Diet Tips

These are the general principles I have found to be useful for losing weight and keeping it off. It is a compromise between what I believe are best practices and what is a livable lifestyle to me. This is intended to be descriptive rather than prescriptive and I reserve the right to change my mind about any point at any time. Also note that I am not a doctor or a nutritionist and none of this is intended to be considered qualified medical advice.

Lose Weight Slowly

I'm not convinced that it is necessarily harmful to lose weight rapidly, but I don't think it sets you up for a long term sustainable lifestyle. I generally aim for a weight loss rate of no more than 2 lbs. per month and try to work in periods where I maintain my weight. This keeps me focused on developing a lifestyle that manages my weight rather than being obsessed with reaching a goal and having to figure out what to do once I get there.

Make Small Changes

Weight loss shouldn't feel like a campaign you suffer through until you reach a final goal. It should feel like you're making small adjustments to your lifestyle that you could easily live with for life. If you don't feel like you could "give up" a certain item completely, then make a compromise and reduce the quantity or frequency you consume it. Spend a little time contemplating what it is about that food you really like and see if there's a slightly healthier substitute. Don't let the perfect be the enemy of the good. It took me 3 months to give up bread and 6 months to give up diet soda and I don't think I would have been able to drop those without slowly weaning myself off of them. In fact, I never really feel like I "gave them up", I just gradually lost interest in them and stopped consuming them. I'm also careful about becoming so dogmatic about my diet that I would claim that I'll never have those foods again. On the rare times that I do eat out, I'll sometimes have a diet soda. I may even have a slice of cake or a hunk of bread on a special occasion.

Eat Real Food

I'm not going to pretend like I'm qualified to make some sort of authoritative list of which foods are good and which are bad. In general, if you base your diet on foods that don't have a list of ingredients, you're 90% there. Focus on foods that come in a form that you could obtain in nature with little more than a spear, a shovel and a knife. If you're curious about any specific foods or need a comprehensive guide, the following diet plans are a great place to start:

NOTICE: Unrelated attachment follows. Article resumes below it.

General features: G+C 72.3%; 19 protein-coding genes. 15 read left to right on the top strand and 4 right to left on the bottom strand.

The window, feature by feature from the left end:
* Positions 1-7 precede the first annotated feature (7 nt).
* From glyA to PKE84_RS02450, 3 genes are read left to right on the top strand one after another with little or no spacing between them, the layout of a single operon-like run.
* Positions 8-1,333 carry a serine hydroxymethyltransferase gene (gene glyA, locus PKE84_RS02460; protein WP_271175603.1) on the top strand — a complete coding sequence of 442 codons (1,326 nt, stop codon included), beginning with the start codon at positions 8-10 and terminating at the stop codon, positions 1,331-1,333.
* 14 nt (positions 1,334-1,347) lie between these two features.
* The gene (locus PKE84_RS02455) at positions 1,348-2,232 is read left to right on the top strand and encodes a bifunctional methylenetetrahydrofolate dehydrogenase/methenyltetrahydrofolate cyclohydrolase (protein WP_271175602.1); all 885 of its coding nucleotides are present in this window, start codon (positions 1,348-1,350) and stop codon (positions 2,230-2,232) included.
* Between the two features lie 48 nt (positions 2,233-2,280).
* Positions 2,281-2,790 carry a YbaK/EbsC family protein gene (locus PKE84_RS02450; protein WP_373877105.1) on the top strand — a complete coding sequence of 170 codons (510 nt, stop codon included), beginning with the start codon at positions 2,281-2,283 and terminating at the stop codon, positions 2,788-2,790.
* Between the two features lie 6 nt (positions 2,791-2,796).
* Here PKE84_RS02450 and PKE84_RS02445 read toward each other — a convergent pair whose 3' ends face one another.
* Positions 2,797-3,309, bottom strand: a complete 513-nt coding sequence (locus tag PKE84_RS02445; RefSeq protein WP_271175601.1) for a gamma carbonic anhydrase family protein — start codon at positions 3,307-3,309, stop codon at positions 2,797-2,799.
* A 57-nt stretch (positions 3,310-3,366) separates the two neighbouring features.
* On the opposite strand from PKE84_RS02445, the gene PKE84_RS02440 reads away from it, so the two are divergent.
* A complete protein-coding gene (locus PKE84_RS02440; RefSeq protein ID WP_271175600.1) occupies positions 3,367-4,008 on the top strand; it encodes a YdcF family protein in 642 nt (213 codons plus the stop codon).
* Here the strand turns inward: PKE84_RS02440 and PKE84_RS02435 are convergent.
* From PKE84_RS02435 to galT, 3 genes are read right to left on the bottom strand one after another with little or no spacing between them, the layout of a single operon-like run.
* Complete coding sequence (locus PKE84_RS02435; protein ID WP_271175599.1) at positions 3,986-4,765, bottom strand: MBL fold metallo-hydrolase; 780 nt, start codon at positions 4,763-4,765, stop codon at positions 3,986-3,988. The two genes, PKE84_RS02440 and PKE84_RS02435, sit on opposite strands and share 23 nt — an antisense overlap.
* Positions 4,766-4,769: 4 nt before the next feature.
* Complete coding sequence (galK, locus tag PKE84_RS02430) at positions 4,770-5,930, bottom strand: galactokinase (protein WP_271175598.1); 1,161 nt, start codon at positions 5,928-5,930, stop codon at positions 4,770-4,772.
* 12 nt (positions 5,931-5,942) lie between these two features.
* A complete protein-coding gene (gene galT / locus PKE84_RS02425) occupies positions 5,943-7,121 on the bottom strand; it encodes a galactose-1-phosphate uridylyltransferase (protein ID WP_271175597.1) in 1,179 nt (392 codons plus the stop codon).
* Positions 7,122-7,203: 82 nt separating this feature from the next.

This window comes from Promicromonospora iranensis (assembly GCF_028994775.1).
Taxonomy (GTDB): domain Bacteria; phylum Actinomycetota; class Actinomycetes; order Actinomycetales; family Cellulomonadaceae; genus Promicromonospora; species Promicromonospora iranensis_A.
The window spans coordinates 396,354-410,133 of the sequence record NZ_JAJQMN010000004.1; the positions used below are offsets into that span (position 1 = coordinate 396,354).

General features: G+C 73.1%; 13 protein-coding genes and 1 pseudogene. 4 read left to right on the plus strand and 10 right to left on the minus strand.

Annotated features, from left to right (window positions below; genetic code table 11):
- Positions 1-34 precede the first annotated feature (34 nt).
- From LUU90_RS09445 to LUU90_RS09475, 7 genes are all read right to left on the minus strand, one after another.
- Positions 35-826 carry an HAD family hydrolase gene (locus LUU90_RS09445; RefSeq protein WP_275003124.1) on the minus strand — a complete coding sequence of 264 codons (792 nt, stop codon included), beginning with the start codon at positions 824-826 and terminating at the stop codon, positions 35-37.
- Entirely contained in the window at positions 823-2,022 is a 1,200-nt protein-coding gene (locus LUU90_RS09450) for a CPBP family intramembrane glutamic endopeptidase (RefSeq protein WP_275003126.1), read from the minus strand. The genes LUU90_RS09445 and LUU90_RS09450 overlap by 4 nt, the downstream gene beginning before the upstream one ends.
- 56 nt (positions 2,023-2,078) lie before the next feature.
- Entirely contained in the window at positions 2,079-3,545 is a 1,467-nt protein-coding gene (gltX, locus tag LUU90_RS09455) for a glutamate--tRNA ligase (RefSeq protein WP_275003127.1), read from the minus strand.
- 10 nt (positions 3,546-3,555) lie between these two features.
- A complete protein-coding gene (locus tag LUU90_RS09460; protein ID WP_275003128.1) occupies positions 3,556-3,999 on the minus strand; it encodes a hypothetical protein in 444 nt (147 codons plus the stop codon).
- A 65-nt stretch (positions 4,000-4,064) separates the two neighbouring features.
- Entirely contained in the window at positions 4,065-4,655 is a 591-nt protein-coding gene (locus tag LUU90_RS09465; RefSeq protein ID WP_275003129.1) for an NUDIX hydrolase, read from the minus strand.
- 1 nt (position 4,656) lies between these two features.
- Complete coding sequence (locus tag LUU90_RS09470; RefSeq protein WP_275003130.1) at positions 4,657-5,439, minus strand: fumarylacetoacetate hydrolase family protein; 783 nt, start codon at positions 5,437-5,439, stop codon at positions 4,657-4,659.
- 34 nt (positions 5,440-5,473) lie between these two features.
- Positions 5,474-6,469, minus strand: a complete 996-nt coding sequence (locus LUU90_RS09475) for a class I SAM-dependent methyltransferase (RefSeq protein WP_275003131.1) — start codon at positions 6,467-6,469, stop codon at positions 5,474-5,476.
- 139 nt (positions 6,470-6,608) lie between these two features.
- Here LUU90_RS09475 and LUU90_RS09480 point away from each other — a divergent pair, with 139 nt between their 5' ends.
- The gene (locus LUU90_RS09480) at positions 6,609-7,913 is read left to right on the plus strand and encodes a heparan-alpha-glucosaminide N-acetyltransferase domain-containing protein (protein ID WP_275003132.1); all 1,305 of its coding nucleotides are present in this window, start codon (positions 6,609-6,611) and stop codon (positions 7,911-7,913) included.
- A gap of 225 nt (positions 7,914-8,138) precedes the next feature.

Perfect Health Diet
Mark's Daily Apple
Robb Wolf
The Bulletproof Executive

I don't think any of them are 100% accurate or perfect for everyone, but they are all immensely better than diets based on processed foods.

Macronutrient Ratios and Calories

Here are some key concepts I've learned:

1) Don't fear fat.
2) Don't fear protein.
3) Don't fear carbs.
4) Calories do matter.

While I do think I have much better appetite control on a low carb (LC) diet, I'm no longer convinced that it is necessarily healthier than a high carb approach based on real, whole foods. It just happens to suit my tastes and preferences better. I've also become convinced that a very low carb (VLC) approach (under 50 grams per day) does not seem to be the most healthful over the long term. I currently aim for about 100 grams per day which by most accounts is still LC but will get me shunned by some of the VLC or LCHF (Low Carb High Fat) crowds because I get those carbs from white rice and potatoes.

I don't think there's a magical macronutrient ratio that works for all of the people, all of the time. I also don't think that any overly simplified hypothesis like "fat is fattening" or "carbs are fattening" is accurate. Given that your metabolism isn't broken in a specific fashion (like low thyroid, kidney failure or diabetes), the only thing that is fattening is excess calories. Being aware of macronutrient ratios and experimenting with them to meet your physical activity and preferences is just a useful means of developing a lifestyle that eliminates those excess calories.

And finally, all of the above is really less important than this:

Aim to Fix Your Satiety

It doesn't matter how perfectly you follow any kind of prescribed diet regimen if it leaves you hungry. Keeping weight off by staying hungry is like trying to use less oxygen by holding your breath. You can do it for a limited time but you will eventually lose that struggle.

Tinker and experiment with different foods and different ratios. Accept the fact that what worked for you yesterday may not work for you tomorrow. Aim to find a balance between mindless eating and mindfulness that doesn't lead to obsessiveness. If at all possible, surround yourself with people (in real life and online) who help, support and encourage you to maintain a healthy relationship with food.

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